Speculation tax

The City of Kelowna said on Wednesday that it will continue to work with other municipalities in opposing the provincial government’s proposed speculation tax.

According to the provincial government, the speculation tax is “designed to prevent housing speculation and help turn vacant and under-utilized properties into homes for people who live and work in British Columbia. The tax is a part of the government’s 30-point plan to address the housing crisis and help make life more affordable for people.

“This annual tax is payable by owners of residential property in designated taxable regions of B.C. More than 99 per cent of British Columbians are estimated to be exempt from the tax.”

The proposed tax will only apply to properties to various regions in the Lower Mainland and Vancouver Island plus Kelowna and West Kelowna.

“Kelowna has made its concerns well known to the premier and the finance minister ever since the tax was proposed in March,” the city said in a press release. “Those concerns include the potential for unintended consequences on the local economy and the proposed legislation’s actual impact on housing speculation. The city is also concerned that the tax is not equitable due to its limited geographic nature – true speculators can simply purchase in neighbouring communities that are not impacted by the legislation.”

The proposed tax ranges from 0.5 per cent on secondary homes left vacant by B.C. residents, to two per cent on foreign-owned properties.

Yet if the tax becomes reality, the city said it believes some of the revenue generated should remain in the community to deal with the municipal impacts associated with housing affordability and homelessness.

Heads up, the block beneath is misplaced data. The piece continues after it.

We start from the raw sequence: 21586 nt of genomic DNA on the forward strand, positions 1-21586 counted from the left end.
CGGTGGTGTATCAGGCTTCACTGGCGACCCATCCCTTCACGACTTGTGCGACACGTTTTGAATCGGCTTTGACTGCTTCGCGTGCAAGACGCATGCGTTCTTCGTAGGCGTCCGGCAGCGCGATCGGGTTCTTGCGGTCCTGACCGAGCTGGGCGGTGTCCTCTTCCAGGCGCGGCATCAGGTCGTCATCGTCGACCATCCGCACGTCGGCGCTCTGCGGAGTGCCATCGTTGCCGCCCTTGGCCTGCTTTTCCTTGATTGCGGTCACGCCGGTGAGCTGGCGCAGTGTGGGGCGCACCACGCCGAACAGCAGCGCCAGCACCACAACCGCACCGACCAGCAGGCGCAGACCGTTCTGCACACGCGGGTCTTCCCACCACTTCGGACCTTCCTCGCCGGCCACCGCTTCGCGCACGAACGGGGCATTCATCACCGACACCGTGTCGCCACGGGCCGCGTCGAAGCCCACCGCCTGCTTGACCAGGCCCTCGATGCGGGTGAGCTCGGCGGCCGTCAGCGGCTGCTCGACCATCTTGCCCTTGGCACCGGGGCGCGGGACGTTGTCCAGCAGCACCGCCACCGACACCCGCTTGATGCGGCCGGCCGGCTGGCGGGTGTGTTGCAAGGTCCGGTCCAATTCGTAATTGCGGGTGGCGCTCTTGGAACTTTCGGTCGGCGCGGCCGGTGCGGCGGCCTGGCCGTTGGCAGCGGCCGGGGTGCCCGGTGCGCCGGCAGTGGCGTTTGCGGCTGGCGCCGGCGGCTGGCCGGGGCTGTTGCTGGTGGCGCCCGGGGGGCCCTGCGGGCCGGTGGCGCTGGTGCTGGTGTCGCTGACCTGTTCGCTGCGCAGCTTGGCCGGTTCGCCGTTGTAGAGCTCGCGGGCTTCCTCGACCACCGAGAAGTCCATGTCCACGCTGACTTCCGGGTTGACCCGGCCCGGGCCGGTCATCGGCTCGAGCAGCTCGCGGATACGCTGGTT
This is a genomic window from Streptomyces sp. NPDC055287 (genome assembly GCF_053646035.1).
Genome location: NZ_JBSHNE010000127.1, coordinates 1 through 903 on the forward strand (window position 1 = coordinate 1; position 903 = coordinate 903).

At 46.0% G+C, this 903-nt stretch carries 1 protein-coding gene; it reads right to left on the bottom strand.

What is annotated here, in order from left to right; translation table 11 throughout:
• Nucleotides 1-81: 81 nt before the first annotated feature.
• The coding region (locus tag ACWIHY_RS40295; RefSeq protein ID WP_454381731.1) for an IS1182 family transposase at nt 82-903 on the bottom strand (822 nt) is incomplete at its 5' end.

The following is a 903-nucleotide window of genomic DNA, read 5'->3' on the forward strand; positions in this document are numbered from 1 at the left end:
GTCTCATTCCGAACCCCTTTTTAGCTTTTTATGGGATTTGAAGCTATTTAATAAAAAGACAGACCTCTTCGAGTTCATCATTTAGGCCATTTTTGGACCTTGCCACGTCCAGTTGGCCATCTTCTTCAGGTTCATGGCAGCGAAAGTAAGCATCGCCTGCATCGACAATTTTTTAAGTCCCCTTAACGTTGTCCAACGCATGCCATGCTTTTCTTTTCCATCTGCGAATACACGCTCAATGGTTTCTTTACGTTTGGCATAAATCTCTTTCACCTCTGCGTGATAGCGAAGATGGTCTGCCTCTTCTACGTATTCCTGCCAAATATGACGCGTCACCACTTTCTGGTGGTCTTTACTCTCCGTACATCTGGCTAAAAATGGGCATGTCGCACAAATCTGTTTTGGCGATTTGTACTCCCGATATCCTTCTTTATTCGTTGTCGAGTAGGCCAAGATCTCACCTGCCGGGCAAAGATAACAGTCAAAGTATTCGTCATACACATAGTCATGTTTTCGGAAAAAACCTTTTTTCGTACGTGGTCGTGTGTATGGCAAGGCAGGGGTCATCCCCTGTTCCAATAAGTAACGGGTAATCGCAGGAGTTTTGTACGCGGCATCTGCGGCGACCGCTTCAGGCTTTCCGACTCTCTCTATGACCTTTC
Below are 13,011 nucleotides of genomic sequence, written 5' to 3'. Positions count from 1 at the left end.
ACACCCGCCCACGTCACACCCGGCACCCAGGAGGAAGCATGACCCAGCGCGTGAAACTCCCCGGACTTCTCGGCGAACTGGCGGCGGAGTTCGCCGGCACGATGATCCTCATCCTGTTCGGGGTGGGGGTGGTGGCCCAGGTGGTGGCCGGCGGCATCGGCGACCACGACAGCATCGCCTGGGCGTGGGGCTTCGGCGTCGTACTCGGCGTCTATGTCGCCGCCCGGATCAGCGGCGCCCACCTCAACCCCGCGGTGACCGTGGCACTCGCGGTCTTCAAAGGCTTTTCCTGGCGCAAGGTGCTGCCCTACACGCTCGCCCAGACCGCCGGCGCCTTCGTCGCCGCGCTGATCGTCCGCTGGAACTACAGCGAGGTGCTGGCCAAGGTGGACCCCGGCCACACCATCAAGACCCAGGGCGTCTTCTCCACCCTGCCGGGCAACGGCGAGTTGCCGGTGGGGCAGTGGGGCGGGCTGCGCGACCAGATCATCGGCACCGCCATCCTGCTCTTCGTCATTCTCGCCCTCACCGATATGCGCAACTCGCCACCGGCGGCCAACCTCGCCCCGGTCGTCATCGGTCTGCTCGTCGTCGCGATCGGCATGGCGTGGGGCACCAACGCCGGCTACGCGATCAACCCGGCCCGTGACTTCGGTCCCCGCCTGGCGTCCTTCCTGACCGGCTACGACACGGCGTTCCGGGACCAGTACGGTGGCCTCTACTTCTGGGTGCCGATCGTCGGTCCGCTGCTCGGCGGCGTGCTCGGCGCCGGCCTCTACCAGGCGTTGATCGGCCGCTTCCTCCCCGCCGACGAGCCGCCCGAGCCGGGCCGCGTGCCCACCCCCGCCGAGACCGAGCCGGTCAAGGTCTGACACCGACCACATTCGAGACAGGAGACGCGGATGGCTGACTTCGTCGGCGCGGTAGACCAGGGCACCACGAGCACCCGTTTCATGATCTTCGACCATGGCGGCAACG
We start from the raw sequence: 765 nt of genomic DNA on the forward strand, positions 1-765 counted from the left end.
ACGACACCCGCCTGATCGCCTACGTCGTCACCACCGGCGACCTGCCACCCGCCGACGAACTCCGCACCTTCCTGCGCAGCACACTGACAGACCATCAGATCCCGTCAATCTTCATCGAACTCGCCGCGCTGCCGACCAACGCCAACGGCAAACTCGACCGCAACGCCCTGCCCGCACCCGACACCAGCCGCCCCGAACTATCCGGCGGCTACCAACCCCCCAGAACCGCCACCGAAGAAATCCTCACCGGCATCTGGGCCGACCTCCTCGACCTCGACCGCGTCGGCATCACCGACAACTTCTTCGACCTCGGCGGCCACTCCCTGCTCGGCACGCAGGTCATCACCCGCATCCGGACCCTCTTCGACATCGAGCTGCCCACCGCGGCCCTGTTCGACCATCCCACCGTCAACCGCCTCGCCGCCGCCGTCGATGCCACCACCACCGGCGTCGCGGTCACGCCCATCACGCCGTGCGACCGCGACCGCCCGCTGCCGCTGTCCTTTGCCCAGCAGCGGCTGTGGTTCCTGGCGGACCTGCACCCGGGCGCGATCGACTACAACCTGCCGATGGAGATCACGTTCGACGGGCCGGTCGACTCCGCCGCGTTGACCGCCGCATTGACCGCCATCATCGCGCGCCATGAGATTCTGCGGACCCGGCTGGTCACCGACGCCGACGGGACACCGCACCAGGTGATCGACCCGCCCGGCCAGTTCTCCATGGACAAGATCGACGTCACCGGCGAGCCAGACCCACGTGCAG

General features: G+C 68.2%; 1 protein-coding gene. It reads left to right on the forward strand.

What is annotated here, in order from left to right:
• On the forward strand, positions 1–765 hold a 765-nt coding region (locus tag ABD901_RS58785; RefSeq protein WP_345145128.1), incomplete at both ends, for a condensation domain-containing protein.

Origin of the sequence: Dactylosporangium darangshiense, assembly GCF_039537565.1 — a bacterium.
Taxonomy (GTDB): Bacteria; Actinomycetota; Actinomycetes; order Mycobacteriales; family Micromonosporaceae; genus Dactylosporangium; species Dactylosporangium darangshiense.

“But we need to use good data to guide policy development and decision making. In the case of any new tax policy, we support a full economic analysis prior to implementation,” said City of Kelowna real estate services manager Johannes Saufferer.

The Okanagain Mainline Real Estate Board also took aim at the proposed tax.

“I’ve not met anyone who disagrees that we need more affordable housing, but suggesting that this tax, as proposed, would somehow improve the situation is misleading to say the least,” said OMREB president Marv Beer.

Beer contends that the proposed tax doesn’t target the speculator, defined as someone who purchases and ‘flips’ properties within a relatively short time-frame for profit.

“Speculators, because they don’t hold a property for long, would be minimally affected by this tax. Instead, it would be the long-time home owner who would pay, year over year, for choosing to spend time and money in B.C.,” he said.

“Ironically, it’s possible that the tax would encourage speculators to set their sights on homes under $400,000, competing with legitimate buyers for lower cost homes. If the government really wanted to go after speculators, it could apply a levy to homes sold within a short time of being purchased.”

Beer also took issue with the government’s claim that the proposed tax is aimed at foreigners and those from other provinces who don’t pay income taxes here. According to Beer, the minister responsible for this tax revealed in legislature that almost two-thirds of those who would pay the tax would be British Columbians, about 20,000 of 32,000 homes targeted.

“The good news is that the government has included a number of exemptions from the tax. The bad news is that the myriad of exemptions would create a costly administrative nightmare and still, housing affordability would not be enhanced nor speculators deterred. While measures to address both problems may be needed, this tax, as it is currently proposed, is not the answer.”


Global News Article posted on October 17, 2018 by Doyle Potenteau